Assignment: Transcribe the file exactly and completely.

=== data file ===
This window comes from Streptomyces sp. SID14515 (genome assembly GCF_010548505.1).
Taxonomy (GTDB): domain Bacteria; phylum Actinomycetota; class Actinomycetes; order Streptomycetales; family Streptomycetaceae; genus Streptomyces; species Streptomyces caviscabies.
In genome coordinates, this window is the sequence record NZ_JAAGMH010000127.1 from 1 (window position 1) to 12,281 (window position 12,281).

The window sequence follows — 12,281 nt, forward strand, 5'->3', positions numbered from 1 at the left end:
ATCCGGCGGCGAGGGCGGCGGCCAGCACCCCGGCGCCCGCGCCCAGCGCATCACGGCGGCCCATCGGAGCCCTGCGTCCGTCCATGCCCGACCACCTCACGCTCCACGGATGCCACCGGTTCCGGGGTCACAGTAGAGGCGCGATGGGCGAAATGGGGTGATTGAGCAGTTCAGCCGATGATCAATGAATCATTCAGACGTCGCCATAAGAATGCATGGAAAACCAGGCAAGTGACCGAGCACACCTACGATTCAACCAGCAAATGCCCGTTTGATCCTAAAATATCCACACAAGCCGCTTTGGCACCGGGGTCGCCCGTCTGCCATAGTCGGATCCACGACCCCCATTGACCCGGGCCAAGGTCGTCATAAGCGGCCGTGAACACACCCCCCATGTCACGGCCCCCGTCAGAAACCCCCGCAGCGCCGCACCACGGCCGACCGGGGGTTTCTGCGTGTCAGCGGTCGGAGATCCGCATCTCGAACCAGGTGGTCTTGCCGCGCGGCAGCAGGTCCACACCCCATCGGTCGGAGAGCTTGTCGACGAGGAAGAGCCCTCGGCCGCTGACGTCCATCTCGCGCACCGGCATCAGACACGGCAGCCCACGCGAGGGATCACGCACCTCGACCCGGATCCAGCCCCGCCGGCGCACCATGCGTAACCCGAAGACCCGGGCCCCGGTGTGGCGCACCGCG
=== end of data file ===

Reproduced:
This window comes from Streptomyces sp. SID14515 (genome assembly GCF_010548505.1).
Taxonomy (GTDB): domain Bacteria; phylum Actinomycetota; class Actinomycetes; order Streptomycetales; family Streptomycetaceae; genus Streptomyces; species Streptomyces caviscabies.
In genome coordinates, this window is the sequence record NZ_JAAGMH010000127.1 from 1 (window position 1) to 12,281 (window position 12,281).

The window sequence follows — 12,281 nt, forward strand, 5'->3', positions numbered from 1 at the left end:
ATCCGGCGGCGAGGGCGGCGGCCAGCACCCCGGCGCCCGCGCCCAGCGCATCACGGCGGCCCATCGGAGCCCTGCGTCCGTCCATGCCCGACCACCTCACGCTCCACGGATGCCACCGGTTCCGGGGTCACAGTAGAGGCGCGATGGGCGAAATGGGGTGATTGAGCAGTTCAGCCGATGATCAATGAATCATTCAGACGTCGCCATAAGAATGCATGGAAAACCAGGCAAGTGACCGAGCACACCTACGATTCAACCAGCAAATGCCCGTTTGATCCTAAAATATCCACACAAGCCGCTTTGGCACCGGGGTCGCCCGTCTGCCATAGTCGGATCCACGACCCCCATTGACCCGGGCCAAGGTCGTCATAAGCGGCCGTGAACACACCCCCCATGTCACGGCCCCCGTCAGAAACCCCCGCAGCGCCGCACCACGGCCGACCGGGGGTTTCTGCGTGTCAGCGGTCGGAGATCCGCATCTCGAACCAGGTGGTCTTGCCGCGCGGCAGCAGGTCCACACCCCATCGGTCGGAGAGCTTGTCGACGAGGAAGAGCCCTCGGCCGCTGACGTCCATCTCGCGCACCGGCATCAGACACGGCAGCCCACGCGAGGGATCACGCACCTCGACCCGGATCCAGCCCCGCCGGCGCACCATGCGTAACCCGAAGACCCGGGCCCCGGTGTGGCGCACCGCG